Now to get organized. I mentioned the inventory number above. Professional artists are encouraged to produce as many works as possible in order to have a chance at making a living. It becomes a numbers game of having enough work in enough galleries. This also means it can be an organizational headache. As a painter, if you are producing the ideal of two pieces a week and have work in say 10 galleries in different states as well as work in shows, you need a system of keeping up with everything. I have used a spreadsheet, which lists the pertinent information for each painting including date completed, how many hours it took me, price, exhibitions, varnish status, frame cost, gallery and buyer, among other things. The inventory number on this sheet becomes the crutial link to this information for years later, when you have painted a dozen tulips but you need to figure out which one was sold to whom. There are also software programs like Xanadu gallery’s ArtTracker.

Next we move on to Marketing. Most artists just want to stay in their studios and forget about organization and marketing but without these steps, how will anyone know about your art? Photography gets the ball rolling. I have a decent point and shoot camera, which I have used to take pictures for my Web site for years. Until recently, I have taken my paintings five at a time to a professional photographer as well(Joel Conison in Atlanta). Fortunately, my husband now has a super camera which allows me to take 300dpi resolution pictures on my own. Some competitions require 300dpi and one should always keep a high resolution image of your work in case it needs to be replicated down the road.

Manipulating photographs requires proficiency in Photoshop or similar software. I do some brightness/contrast and color adjustments first. Then I save the original size and make standard large, small and extra small versions for my Web site, eNewsletter and printed portfolio pages. The Web site requires that I create a new page for the painting and another for the enlarged version. Having all of the painting data on your spreadsheet can facilitate this process. I happen to know html but there are many sites out there now for maintaining an online portfolio including WordPress.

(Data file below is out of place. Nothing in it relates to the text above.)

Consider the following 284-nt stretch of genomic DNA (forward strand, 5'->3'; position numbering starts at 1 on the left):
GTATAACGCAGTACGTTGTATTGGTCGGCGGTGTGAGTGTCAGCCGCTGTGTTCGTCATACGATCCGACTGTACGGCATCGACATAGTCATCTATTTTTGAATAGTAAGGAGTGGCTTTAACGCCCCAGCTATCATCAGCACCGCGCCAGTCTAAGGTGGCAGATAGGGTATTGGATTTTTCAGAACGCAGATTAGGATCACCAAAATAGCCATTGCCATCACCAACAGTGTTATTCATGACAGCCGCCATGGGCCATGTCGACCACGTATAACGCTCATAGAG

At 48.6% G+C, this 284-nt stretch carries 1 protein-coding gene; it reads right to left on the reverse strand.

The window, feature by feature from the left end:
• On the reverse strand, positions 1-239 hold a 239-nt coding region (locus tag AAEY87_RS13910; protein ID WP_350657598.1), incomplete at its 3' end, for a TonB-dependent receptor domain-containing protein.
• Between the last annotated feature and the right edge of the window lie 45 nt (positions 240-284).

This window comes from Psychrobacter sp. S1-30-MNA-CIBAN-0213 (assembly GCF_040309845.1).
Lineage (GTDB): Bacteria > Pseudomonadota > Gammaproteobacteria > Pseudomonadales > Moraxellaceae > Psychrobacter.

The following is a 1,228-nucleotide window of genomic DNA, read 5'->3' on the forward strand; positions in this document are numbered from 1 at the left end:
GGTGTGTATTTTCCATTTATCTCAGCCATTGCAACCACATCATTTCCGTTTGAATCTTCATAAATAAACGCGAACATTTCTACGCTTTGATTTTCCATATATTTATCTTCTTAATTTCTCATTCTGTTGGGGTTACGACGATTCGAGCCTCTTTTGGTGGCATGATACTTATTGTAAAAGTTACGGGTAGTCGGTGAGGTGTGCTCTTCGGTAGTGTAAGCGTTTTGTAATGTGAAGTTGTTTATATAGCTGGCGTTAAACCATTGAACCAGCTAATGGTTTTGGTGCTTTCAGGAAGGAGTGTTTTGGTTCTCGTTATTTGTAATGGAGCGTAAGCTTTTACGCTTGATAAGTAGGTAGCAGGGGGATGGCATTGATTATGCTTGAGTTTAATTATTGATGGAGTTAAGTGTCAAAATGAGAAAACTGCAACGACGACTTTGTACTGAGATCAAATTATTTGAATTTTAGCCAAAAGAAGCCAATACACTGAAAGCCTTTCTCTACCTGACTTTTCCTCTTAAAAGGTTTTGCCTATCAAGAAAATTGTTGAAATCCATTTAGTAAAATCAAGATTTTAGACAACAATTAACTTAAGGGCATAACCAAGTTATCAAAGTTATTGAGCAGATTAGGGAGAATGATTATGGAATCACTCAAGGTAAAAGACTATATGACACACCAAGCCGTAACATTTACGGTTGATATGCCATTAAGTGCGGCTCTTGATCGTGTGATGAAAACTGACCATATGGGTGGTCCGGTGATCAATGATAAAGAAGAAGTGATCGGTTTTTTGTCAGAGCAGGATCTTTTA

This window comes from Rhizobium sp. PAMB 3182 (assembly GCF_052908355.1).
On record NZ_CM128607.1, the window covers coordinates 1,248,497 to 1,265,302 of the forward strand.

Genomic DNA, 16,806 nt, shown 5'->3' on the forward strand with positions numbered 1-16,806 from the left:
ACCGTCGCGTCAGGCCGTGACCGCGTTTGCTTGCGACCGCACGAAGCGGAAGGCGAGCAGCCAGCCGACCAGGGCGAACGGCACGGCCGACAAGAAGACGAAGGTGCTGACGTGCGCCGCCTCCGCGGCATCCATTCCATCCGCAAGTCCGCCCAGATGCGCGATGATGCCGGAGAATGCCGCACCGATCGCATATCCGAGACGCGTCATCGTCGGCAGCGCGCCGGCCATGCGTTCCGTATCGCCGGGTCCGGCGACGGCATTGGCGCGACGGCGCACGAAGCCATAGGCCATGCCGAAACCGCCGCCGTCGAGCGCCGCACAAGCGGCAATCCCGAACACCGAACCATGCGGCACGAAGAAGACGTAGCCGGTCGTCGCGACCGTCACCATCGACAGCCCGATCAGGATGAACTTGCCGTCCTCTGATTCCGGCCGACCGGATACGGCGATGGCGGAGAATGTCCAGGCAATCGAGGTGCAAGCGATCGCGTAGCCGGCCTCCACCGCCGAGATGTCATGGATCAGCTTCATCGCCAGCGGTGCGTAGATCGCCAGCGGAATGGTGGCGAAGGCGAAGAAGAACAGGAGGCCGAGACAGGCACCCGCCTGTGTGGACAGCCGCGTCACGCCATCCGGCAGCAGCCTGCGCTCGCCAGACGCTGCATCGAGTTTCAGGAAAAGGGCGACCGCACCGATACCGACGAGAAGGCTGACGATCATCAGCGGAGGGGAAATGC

With the new pages presented on your Web site, now you need to get the word out. I use Constant Contact as my email program. I don’t like to overwhelm my fans with email so I choose to send out new painting announcements every couple of months and show the latest in bulk. I have a template of information that must be updated each time and it often spurs me to update other things on my Web site as well. For example, I wouldn’t want someone clicking on my Events link on the eNewsletter only to find that it is out of date. So, I spend some time adding upcoming show information before sending it out. As a matter of fact, my last email roused me to produce this blog post. Not all of my friends and family members are on my email list, so I also like to post new painting announcements on FaceBook, both on my personal page and Bayberry Fine Art page.

Now that your Web site is in stellar shape and your close fans are sending you accolades regarding your latest work, you need to cast the net wider. There are so many online marketing tools out there now, that it can be daunting but you should make an effort to have a presence on at least some of them. Many email programs help out by automatically posting to Twitter. Additional tools that can earn you more subscribers are sites like Glossom and Pinterest. Glossom lets you make visual collages of your work. I made a collage of all of my greenish paintings, for example. On Pinterest, I made a board for flower paintings and included links to my own work as well as other artists I admire.

So can we get back to painting now??? Well, you might want to make high quality printouts for your portfolio at Kinkos, update your Mobile Marketing site and iPad portfolio and make a run to the framers…or set that all aside for another day so you can get back to the joy of putting paint on canvas. There is always more that can be done but when it comes down to it, you must continue to keep painting as the priority. All the marketing in the world won’t help your business if you don’t have enough to sell.

I hope this was helpful. Please feel free to ask me any questions or post other useful information.